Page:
Every year, we recognize those films that did not come out in theaters in the U.S. for a full theatrical run. All of the below films had no announced U.S. distribution at press time, but the spotlight awaits (and you can keep an eye out for more coverage in a future Film Comment...).
The top 10 entries for both our released and undistributed films feature original appreciations from our favorite critics. The full top 20 list also includes links to features, reviews, and interviews from across the year, as well as links to other work about the films and directors.
For the best films that received a theatrical run in the U.S. this year, here’s the Best Released Films of 2019 list.
Peruse the poll results of yesteryear.
And listen to our podcast discussing the results.
State Funeral gathers that raw material, shot on both black-and-white and color film stock, into an effectively linear synchronicity of disparate shoots all witnessing a similar procession of reverence and solemnity: from workers emerging out of an oil rig hoisting Stalin’s portrait—presented as if it were a religious icon—to the actual funeral procession into Moscow’s Red Square. "
The film’s materialist approach, which evokes the works of Straub-Huillet, builds upon this series of near-vignettes—brief portraits of Spanish civilians reflecting on their lives before, during, and after the war, connected only by Anxo’s journey and the unshakable weight of fascism. "
If you’re more familiar with Kurosawa’s sci-fi thrillers, like Creepy or Foreboding, the film is a surprising change in pace. The director of the variety show marauds around the towns and lakes of Uzbekistan, looking for what he thinks the audience wants—exotic, energetic plot-oriented footage—and Kurosawa is interested in the direct opposite. The film is a meditation and an excavation, not of foreign lands, but of the fantasies that we map on to them. "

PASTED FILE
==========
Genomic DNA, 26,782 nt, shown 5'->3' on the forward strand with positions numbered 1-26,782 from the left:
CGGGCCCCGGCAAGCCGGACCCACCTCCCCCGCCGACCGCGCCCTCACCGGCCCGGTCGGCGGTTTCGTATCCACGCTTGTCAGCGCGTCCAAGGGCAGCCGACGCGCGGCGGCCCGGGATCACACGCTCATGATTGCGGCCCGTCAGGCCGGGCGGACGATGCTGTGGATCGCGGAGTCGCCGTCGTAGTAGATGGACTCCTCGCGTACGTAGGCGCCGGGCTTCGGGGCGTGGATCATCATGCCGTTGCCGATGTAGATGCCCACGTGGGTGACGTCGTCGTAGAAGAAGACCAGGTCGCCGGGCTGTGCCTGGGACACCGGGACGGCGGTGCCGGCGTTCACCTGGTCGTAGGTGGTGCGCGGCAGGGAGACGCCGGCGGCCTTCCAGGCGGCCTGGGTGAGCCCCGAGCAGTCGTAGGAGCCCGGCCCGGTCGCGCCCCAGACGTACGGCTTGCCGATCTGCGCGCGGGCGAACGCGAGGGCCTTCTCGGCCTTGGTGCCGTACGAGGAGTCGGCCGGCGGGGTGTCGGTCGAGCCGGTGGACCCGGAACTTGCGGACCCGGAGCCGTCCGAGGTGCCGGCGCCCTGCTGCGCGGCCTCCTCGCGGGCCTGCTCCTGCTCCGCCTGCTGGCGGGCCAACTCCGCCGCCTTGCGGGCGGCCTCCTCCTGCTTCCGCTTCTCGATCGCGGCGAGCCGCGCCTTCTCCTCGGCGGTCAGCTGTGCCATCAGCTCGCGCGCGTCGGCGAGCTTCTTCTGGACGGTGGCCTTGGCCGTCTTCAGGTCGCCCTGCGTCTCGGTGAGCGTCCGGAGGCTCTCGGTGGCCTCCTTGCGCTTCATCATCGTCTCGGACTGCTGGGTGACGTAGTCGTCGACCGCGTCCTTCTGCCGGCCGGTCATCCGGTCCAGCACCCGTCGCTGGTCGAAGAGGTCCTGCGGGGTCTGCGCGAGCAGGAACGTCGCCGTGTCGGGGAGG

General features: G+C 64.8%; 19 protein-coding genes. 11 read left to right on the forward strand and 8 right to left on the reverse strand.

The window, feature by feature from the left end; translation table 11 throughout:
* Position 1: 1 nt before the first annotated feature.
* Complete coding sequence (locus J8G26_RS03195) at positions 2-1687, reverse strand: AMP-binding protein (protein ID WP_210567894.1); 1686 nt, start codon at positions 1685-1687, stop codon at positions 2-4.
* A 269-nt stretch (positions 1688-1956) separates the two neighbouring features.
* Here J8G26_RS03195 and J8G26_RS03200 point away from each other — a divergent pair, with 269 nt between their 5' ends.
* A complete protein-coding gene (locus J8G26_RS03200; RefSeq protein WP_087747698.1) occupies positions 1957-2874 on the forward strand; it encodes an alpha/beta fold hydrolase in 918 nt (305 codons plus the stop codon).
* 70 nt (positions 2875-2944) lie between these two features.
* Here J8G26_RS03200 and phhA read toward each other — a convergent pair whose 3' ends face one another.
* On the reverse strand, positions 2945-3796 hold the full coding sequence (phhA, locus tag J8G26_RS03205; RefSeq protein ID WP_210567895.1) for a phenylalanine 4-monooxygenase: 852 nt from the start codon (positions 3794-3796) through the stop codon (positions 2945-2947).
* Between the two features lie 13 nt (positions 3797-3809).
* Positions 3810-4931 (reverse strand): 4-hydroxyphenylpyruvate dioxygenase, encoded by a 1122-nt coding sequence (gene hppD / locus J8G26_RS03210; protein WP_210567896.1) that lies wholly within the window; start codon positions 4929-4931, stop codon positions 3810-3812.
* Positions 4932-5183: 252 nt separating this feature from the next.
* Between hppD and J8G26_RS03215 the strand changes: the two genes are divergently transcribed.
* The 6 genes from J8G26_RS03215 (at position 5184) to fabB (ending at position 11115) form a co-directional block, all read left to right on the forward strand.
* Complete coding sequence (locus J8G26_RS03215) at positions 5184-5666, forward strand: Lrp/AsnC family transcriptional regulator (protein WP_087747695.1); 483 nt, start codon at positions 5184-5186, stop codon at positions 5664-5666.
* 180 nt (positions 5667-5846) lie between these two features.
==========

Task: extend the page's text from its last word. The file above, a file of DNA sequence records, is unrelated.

With quiet resolve and empathy, Bohdanowicz and Campbell investigate Audrey’s longing; together they’ve cultivated a character that at this point can’t simply be read as a surrogate (if it ever could), but as a complex and ever-evolving figure in her own right. Through her, Bohdanowicz and Campbell manage to open a space for thought and introspection that precious few films afford. "
One thing that’s striking about Oh Mercy is the way it shows us just how much performance goes into police work. Many of the interrogation scenes here are built around a traditional good cop/bad cop dynamic, with one or more coppers losing their temper, or feigning to, while another, usually Daoud, remains the voice of compassionate calm, the one who decides when a pause for breath is needed, offering a coffee or a cigarette. "
Shot on low-grade digital video in and around Ferrara’s own apartment and co-starring his wife, actress Cristina Chiriac, and their 3-year-old daughter Anna, Tommaso looks and often feels like the director’s recent forays into nonfiction filmmaking; with rough-and-tumble grit, Ferrara’s camera follows the title character with an energy bordering on the obsessive. "
Shot in black-and-white and on 16mm, the film’s sharp lines and aesthetic austerity isolate Martin within the hardness of manual routine. But Jenkin also animates Martin’s psychological intensity through hyperreal sound design—a percussive accent registers as though underwater—and disjointed montage, evoking the post-traumatic dread of Nicolas Roeg. "
In their winsome documentary Midnight in Paris—so named for prom’s theme that year—Roni Moore and James Blagden wisely revel in that tense, sanguine, altogether thrilling moment on the precipice of adulthood and leave the broader social connotations for the audience to sort out, or not. "
A shape-shifting interpolation of Ronald M. Schernikau’s novel So schön, So Pretty centers on a small LGBTQ+ community in Brooklyn. Between social gatherings, political demonstrations, and outdoor literature readings, the group commingle in various domestic spaces, their activities mapped less by a narrative than a sense of resistance and shared experience. "